Whole-genome based average nucleotide identity (gANI, Varghese et al., 2015) and average amino acid identity values (AAI, Konstantinidis and Tiedje, 2005) were calculated between the genomes of “Ca. N. islandicus” and “Ca. N. yellowstonensis” using sets of annotated genes supplemented with additional gene calls predicted by Prodigal (Hyatt et al., 2010). gANI was calculated using the Microbial Species Identifier (MiSI) method (Varghese et al., 2015). For AAI, bidirectional best hits were identified using blastp, requiring that query genes aligned over at least 70% of their length to target genes (in each unidirectional blastp search). Query gene length was used to calculate a weighted average % identity over all best hit pairs and the calculations were repeated using each genome as query and target.
The occurrence of organisms closely related to “Ca. N. islandicus” and “Ca. N. yellowstonensis” in publicly deposited amplicon sequencing data sets was assessed using IMNGS (Lagkouvardos et al., 2016) with the full-length 16S rRNA gene sequences of both organisms as query and a nucleotide identity threshold of 97%.
PolB amino acid sequences were extracted from the arCOG database [arCOG141 (arCOG15272, arCOG00329, arCOG00328, arCOG04926, arCOG15270)]. Additional thaumarchaeotal polB sequences were identified using “Ca. N. islandicus” as a query in a blastp search against the nr protein database. These additional thaumarchaeotal sequences, the polB sequence from “Ca. N. islandicus” and arCOG database sequences were de-replicated using usearch (Edgar, 2010) with -sortbylength and -cluster_smallmem (-id 0.99 -query_cov 0.9), aligned using default settings in mafft (Katoh and Standley, 2013) and a phylogenetic tree was calculated using FastTree (Price et al., 2010).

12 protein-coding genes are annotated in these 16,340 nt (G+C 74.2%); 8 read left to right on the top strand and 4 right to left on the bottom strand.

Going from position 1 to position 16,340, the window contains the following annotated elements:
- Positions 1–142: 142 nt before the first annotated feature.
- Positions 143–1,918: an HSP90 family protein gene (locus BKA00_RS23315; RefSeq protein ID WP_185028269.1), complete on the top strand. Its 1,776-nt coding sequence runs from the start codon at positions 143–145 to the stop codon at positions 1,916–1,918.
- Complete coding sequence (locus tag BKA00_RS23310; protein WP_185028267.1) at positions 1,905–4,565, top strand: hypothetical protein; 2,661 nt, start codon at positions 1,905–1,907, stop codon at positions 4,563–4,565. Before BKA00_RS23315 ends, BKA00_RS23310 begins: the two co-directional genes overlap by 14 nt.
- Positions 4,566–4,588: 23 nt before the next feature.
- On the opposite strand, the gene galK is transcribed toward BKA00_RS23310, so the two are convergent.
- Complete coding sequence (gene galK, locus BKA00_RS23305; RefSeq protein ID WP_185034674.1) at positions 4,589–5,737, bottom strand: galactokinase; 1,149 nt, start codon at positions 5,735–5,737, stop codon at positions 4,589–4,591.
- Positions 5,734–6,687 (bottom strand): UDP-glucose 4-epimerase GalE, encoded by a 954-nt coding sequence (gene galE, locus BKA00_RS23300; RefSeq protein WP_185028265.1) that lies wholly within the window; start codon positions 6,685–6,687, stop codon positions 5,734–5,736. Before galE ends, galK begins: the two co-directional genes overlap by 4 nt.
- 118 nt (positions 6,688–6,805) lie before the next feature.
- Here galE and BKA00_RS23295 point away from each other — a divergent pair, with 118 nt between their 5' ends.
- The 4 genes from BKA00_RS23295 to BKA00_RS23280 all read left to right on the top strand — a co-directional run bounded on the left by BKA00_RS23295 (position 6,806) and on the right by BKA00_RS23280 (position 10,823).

Nitrilase superfamily amino acid sequences were obtained from Pace and Brenner (2001). Alignment and phylogenetic reconstruction was carried out with Bali-Phy (Suchard and Redelings, 2006; randomize alignment, iterations = 11000, burnin = 6000). Posterior tree pools from 10 independent runs were combined to generate a 50% PP consensus tree and to assess bipartition support.
A dataset for assessing the phylogenetic relationship of the alpha subunit of 2-oxoacid:ferredoxin oxidoreductases (OFORs) was based on Gibson et al. (2016) and supplemented with additional indolepyruvate oxidoreductase (ior) sequences. Genomes available (as of October 30, 2017) from the NCBI genomes database were downloaded, genes were predicted using Prodigal V2.6.3 (Hyatt et al., 2010) and predicted genes were screened for iorA (TIGRFAM03336) using hmmsearch v3.1b22 with an e-value cutoff of 0.001. Genes meeting the search criteria were used as queries against the complete TIGRFAM database to ensure that the extracted iorA sequences matched the iorA model as the best-hit model with an e-value cutoff of 0.001. Reciprocal best-hit genes were required to align to the hmm over at least 500 contiguous bases. Amino acid sequences were then clustered into centroids using usearch v8.0.1517 (sortbylength and cluster_smallmem -id 0.8 -query_cov 0.9; Edgar, 2010). Centroids were aligned using mafft v7.245 (Katoh and Standley, 2013) and trees were constructed using FastTree 2.1.4 (Price et al., 2010). The initial phylogenetic placement of “Ca. N. islandicus” iorA in the resulting large tree (3,179 sequences) was used to choose a small set of bacterial iorA sequences to include in the final tree. The final dataset was aligned using mafft v7.245 (Katoh and Standley, 2013) and trees were constructed using FastTree 2.1.4 (Price et al., 2010).